What Is Seismic Exploration?

Andrew Kirmayer

Scientists often search for oil and gas reserves by transmitting waves of energy through the earth’s crust, and recording how they are reflected back. Called seismic exploration, this process often involves using explosives, vibrating trucks, or underwater air guns. The returning energy is typically detected by acoustical instruments, and then analyzed with powerful computers. Different layers in the ground can reflect the energy differently, so scientists often use seismic exploration to find areas that might have oil, gas, or valuable minerals.

Transmitting waves of energy through the earth's crust is used to identify oil and gas reserves.
Transmitting waves of energy through the earth's crust is used to identify oil and gas reserves.

Seismology is generally based on the composition of rock layers, in the earth’s crust, that affects how energy interacts with underground materials. Energy waves usually move through the rock and then reflect back toward where they came from. The direction in which they return can give an idea of what properties the rocks have. Data on the returning seismic waves are typically analyzed by supercomputers and three-dimensional imaging software. Engineers can use this information to locate the best sites to start drilling.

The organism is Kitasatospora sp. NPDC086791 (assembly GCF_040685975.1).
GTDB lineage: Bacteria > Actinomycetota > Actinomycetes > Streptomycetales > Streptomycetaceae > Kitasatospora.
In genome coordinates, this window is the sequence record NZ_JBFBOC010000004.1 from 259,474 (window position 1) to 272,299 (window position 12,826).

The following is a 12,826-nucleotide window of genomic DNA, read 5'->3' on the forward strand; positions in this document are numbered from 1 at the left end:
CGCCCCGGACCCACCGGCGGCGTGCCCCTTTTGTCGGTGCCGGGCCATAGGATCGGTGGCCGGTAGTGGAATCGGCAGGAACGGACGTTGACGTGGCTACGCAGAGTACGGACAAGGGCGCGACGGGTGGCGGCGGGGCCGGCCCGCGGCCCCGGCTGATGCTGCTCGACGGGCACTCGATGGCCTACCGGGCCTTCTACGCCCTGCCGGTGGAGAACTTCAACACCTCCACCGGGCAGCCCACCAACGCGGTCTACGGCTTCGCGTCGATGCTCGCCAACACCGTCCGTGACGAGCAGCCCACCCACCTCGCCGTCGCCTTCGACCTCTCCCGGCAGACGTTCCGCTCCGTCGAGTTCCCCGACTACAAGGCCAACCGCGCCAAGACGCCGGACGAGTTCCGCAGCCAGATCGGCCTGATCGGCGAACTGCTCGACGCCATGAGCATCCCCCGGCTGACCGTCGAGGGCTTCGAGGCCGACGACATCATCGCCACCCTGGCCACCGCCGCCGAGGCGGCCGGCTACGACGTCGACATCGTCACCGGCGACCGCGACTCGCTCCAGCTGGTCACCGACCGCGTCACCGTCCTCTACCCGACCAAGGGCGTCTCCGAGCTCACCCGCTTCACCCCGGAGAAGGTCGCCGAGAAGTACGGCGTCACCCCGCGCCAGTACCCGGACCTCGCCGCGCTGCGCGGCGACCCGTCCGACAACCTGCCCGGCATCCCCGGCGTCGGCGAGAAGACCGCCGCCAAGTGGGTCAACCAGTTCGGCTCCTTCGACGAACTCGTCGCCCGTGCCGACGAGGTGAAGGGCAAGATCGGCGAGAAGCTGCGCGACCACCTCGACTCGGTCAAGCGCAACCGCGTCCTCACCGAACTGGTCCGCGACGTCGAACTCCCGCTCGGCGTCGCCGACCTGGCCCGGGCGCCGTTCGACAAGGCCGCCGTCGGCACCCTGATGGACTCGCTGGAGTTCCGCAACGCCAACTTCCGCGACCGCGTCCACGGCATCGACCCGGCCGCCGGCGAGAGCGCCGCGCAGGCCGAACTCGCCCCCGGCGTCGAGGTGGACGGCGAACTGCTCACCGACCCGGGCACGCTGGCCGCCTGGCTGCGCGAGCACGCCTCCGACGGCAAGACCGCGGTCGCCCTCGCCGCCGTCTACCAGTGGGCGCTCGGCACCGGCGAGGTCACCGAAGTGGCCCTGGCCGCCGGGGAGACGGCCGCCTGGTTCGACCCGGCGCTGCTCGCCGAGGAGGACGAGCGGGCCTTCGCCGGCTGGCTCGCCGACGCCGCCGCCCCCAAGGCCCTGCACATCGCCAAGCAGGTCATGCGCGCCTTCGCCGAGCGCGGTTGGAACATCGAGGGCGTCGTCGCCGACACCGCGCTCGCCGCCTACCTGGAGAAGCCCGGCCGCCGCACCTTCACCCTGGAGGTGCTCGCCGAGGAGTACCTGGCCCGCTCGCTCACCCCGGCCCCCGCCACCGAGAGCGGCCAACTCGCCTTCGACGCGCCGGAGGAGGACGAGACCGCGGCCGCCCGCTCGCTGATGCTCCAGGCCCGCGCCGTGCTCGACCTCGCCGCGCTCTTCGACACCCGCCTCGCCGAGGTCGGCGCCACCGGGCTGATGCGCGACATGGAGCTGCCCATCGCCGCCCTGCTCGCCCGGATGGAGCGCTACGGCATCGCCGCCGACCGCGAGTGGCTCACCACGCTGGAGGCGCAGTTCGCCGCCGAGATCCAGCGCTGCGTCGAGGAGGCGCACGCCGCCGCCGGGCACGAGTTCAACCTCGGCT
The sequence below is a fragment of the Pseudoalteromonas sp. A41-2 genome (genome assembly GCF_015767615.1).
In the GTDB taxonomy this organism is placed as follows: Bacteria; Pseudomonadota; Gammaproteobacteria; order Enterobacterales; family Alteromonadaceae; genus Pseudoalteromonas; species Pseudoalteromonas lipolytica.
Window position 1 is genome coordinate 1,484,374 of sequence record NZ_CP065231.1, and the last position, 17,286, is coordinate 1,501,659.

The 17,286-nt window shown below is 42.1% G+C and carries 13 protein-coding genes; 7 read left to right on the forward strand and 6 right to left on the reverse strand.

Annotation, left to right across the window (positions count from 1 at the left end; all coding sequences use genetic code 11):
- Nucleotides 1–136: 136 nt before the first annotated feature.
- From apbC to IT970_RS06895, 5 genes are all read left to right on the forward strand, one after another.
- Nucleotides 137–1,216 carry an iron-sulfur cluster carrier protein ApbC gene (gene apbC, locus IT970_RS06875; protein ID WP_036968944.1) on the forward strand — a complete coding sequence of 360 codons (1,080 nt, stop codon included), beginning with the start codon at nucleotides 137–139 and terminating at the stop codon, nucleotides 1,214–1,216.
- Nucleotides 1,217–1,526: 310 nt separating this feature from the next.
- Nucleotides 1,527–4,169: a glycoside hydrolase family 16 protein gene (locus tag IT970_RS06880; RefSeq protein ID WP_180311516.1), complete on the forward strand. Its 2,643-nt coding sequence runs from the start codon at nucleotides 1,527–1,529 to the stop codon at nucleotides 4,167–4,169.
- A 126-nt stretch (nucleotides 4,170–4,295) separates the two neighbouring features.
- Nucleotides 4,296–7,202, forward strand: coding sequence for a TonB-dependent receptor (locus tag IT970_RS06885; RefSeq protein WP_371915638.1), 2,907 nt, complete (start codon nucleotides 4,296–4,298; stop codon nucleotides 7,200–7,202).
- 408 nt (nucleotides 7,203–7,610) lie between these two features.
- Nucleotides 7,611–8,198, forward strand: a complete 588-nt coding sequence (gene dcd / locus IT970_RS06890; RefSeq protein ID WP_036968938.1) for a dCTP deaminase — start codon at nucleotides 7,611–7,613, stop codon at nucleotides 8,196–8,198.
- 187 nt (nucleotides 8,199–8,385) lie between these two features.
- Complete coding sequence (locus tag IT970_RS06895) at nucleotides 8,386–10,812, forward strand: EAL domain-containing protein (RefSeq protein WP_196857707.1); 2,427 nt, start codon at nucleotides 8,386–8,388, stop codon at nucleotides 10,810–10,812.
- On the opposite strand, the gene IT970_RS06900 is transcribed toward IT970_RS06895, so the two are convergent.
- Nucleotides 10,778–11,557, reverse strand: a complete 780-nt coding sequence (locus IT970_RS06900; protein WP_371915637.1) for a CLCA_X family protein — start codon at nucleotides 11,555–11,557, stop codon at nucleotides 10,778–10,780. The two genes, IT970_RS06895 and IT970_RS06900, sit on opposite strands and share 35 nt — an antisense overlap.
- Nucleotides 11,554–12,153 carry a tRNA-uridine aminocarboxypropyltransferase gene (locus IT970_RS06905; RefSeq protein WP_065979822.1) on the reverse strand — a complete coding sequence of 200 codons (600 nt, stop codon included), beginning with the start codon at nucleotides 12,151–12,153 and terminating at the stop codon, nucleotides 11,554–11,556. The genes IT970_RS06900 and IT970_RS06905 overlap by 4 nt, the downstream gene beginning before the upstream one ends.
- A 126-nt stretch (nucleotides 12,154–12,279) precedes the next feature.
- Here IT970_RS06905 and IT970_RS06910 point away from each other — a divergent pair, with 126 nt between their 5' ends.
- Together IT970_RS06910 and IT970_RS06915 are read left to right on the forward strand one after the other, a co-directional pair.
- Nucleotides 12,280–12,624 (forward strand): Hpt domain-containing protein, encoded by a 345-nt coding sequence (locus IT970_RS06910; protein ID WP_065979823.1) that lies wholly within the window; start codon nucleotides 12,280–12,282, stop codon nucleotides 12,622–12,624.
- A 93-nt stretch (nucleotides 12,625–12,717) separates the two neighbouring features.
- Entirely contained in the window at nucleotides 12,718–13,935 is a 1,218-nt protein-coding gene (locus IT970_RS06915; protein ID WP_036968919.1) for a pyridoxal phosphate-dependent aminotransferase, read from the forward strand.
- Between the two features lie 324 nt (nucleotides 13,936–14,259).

On land, dynamite and other explosives are sometimes drilled into the ground at various places and detonated. The explosions typically generate seismic waves, smaller but similar to those in an earthquake, which hit rocks below the surface and bounce off of them. Devices called geophones can be placed throughout an area to detect the returning energy. Vibrating trucks are sometimes used during seismic exploration, which lift up on a pole and shake the ground. These generally do not cause as many disruptions as explosives and are more often used in populated areas.

With underwater seismic exploration, compressed air bubbles can be ejected, which hit the rocks at the bottom. Energy is reflected by rock layers below the ocean floor and is often picked up by instruments called hydrophones. These are usually attached to ships. In choosing a drilling site based on the data received, engineers can determine if fluids, faults, or other formations underground can interfere with the project.

Seismic exploration is generally more useful in finding evidence of gas. It often helps in determining the shape and size of an underground reservoir, while measurements of electrical resistance are usually better for oil exploration. Seismic methods can be used for both, and can help engineers decide the best way to get to the reserve. This technique is often part of geophysical testing to find hydrocarbons. In many places, it is regulated by local and regional agencies where the environment is of concern, such near the artic icecaps and many offshore locations.

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